An exhibition of works by Australian and international artists who lived and worked in remote and regional Western Australian communities in 2013 and 2014, spaced 2: future recall runs at the Western Australian Museum – Perth until Sunday, March 29. We speak to the co-founder and artistic director of the International Art Space, Dr Marco Marcon.
What is the driving idea behind the exhibition?
future recall explores the idea of collective memory as a source of competing narratives through which communities create new visions of their present and future. Such creative reinterpretation, reprocessing and reassembling of a shared heritage is one of the fundamental means by which new ideas are collectively developed to meet the challenges presented by social, economic and environmental change. This process is neither conflict-free nor unanimous, as even small communities encompass different social identities, views and interests. These differences should not be denied but instead embraced as a source of cultural dynamism and an opportunity for acknowledging social diversity through dialogue.
How were participating artists chosen?
We advertised for applications globally and received over 400 submissions. The final selection is the result of recommendations made by a panel of curators, although I had the final say.
Tell us about the process of working with the remote communities involved in the project.
Community partners were selected from those that responded to a call for expression of interest made in October 2012. Their role was to liaise with us and the Western Australian Museum to plan and manage the residency project hosted by their community. The heart of each residency is the interpersonal and communicative relationship that develops between visiting artists and the local residents who are directly or indirectly involved in the project. The resulting artworks distil the process of interaction between artists and community and give it a durable and tangible form. As such they not only constitute a historical record of the process that produced them, but they also make it available to broader audiences beyond the communities in which they were created.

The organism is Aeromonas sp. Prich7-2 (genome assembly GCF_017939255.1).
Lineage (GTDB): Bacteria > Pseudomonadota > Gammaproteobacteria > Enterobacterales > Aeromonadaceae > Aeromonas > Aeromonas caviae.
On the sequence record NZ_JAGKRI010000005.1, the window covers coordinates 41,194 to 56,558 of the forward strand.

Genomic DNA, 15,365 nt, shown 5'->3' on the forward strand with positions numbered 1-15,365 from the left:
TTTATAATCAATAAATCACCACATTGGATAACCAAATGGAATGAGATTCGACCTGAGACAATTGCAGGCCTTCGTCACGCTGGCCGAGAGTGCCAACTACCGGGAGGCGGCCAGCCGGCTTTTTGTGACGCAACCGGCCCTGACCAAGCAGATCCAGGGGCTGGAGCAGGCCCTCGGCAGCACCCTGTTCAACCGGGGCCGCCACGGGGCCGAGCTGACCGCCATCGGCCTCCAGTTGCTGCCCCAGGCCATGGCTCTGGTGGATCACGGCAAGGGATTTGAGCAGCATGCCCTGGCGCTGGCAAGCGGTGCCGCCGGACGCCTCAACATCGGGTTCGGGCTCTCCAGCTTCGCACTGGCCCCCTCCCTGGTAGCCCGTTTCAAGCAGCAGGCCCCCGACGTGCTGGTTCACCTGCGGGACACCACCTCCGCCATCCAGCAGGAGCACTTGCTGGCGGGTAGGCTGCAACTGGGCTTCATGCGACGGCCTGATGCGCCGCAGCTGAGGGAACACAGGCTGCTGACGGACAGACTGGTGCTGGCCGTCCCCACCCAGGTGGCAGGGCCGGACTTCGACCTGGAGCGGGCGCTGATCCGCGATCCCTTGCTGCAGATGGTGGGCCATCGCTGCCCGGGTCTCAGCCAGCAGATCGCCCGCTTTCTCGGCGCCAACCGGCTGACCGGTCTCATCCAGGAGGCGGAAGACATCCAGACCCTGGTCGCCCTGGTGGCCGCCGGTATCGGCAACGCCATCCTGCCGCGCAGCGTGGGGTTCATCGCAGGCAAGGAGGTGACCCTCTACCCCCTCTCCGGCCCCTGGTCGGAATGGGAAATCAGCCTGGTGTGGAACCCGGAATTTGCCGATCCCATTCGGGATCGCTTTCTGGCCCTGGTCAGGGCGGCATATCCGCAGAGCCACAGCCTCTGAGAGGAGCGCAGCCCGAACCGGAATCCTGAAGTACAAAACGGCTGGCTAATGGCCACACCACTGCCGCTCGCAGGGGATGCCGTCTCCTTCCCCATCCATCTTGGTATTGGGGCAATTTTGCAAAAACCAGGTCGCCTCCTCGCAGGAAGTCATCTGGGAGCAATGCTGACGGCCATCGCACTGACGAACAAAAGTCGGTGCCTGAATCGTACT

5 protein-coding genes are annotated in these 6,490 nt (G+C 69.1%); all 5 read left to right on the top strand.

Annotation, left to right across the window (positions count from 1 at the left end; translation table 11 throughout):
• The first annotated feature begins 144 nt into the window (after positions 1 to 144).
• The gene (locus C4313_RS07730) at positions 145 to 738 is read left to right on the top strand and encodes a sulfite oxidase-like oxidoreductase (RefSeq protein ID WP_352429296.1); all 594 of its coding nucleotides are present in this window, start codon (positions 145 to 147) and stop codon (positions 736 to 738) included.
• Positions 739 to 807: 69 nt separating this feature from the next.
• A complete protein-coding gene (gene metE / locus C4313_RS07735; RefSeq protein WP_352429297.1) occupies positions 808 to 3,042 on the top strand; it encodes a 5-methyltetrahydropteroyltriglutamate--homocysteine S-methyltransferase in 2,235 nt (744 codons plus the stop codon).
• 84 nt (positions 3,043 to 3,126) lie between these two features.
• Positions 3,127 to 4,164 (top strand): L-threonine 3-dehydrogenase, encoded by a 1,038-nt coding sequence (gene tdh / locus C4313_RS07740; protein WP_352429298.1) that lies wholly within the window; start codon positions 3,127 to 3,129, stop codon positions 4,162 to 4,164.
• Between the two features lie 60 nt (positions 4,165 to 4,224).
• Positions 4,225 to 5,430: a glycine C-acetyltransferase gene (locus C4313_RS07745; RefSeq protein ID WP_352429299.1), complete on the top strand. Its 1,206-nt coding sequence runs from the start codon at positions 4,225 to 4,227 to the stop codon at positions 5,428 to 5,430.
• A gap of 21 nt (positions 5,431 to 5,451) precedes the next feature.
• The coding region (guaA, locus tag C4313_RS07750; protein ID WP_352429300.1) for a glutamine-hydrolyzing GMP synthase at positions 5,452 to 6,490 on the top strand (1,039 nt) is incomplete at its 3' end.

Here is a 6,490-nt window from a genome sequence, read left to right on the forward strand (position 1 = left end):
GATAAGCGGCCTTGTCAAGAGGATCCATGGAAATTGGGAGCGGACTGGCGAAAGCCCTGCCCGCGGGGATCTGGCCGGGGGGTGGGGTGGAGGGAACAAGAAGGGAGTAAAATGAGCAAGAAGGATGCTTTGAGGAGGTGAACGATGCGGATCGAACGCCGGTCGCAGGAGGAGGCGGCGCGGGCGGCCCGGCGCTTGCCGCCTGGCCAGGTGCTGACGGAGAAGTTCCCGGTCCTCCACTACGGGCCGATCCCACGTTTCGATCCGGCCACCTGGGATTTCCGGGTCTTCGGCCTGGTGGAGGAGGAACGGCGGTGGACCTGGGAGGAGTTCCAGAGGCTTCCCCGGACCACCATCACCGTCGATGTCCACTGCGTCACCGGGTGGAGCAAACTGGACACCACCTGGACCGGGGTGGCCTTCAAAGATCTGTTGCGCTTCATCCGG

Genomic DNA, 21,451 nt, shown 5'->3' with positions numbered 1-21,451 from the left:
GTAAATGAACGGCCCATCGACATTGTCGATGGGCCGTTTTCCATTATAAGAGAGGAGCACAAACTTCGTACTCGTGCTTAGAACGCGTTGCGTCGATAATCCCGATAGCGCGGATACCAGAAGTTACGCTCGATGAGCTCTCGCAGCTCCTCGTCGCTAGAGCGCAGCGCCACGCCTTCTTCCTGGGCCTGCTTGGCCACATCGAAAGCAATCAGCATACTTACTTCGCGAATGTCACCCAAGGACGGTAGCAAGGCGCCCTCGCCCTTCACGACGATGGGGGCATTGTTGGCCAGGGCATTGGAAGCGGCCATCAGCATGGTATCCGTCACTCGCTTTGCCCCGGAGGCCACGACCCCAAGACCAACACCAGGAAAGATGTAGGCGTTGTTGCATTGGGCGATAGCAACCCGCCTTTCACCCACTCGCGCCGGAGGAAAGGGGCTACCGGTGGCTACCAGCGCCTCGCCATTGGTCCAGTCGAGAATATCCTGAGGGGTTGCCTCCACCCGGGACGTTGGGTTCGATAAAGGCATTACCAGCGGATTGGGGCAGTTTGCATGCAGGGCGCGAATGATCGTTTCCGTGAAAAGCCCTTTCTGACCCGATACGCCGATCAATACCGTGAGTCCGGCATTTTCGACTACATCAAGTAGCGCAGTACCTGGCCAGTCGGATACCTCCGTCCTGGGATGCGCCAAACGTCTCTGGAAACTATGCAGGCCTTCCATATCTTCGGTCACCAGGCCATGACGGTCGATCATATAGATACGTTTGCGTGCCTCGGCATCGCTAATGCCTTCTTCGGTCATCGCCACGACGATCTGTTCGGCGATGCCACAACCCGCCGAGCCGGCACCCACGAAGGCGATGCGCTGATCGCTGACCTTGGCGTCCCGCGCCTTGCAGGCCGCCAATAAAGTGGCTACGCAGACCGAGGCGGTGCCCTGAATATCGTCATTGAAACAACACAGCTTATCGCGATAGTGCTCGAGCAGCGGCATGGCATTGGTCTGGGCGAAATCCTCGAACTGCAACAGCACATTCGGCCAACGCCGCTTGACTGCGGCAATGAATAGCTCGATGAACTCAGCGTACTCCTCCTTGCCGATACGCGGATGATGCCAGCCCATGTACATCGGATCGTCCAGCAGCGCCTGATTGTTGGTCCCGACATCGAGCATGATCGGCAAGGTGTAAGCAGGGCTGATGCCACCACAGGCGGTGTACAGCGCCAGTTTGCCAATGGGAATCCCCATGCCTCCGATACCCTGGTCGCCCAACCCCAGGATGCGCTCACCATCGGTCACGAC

What are you hoping or expecting patrons to take away from the exhibition?
My hope is that visitors will not limit themselves to appreciating the final works but also look at the artists’ blogs posted on our website and the mini documentaries presented in the museum’s foyer. Blogs and docos offer essential information of the development of each project and on the interactions between artists and communities
Anything else to add?
We have an exciting new plan for spaced 3. The event will focus on an exchange between Australian and Nordic artists and will be managed in partnership with Botkyrka Konsthall (Stockholm). The event will explore significant but sometimes overlooked similarities between Australia and the Nordic countries. Both regions are highly industrialized but somewhat peripheral, located as they are respectively on the northern edge of Europe and just beyond Asia’s southern border. In both cases a relatively small population is scattered across a stunningly beautiful but harsh natural environment. At social level, the views and values of a predominantly European majority are balanced by the presence of ancient indigenous cultures and the relatively recent influx of migrants. The Nordic countries and Australia also share a comparable reliance on primary industries such a mining, logging and fishing. Yet Australia’s Scandinavia’s responses to these common environmental, geographic, cultural and economic issues are sometimes very different and could provide a rich ground for artist to explore. The plan for this project takes into account Scandinavia’s long and proud tradition of developing residency-based and socially responsive art projects that are perfectly in line with the spaced philosophy.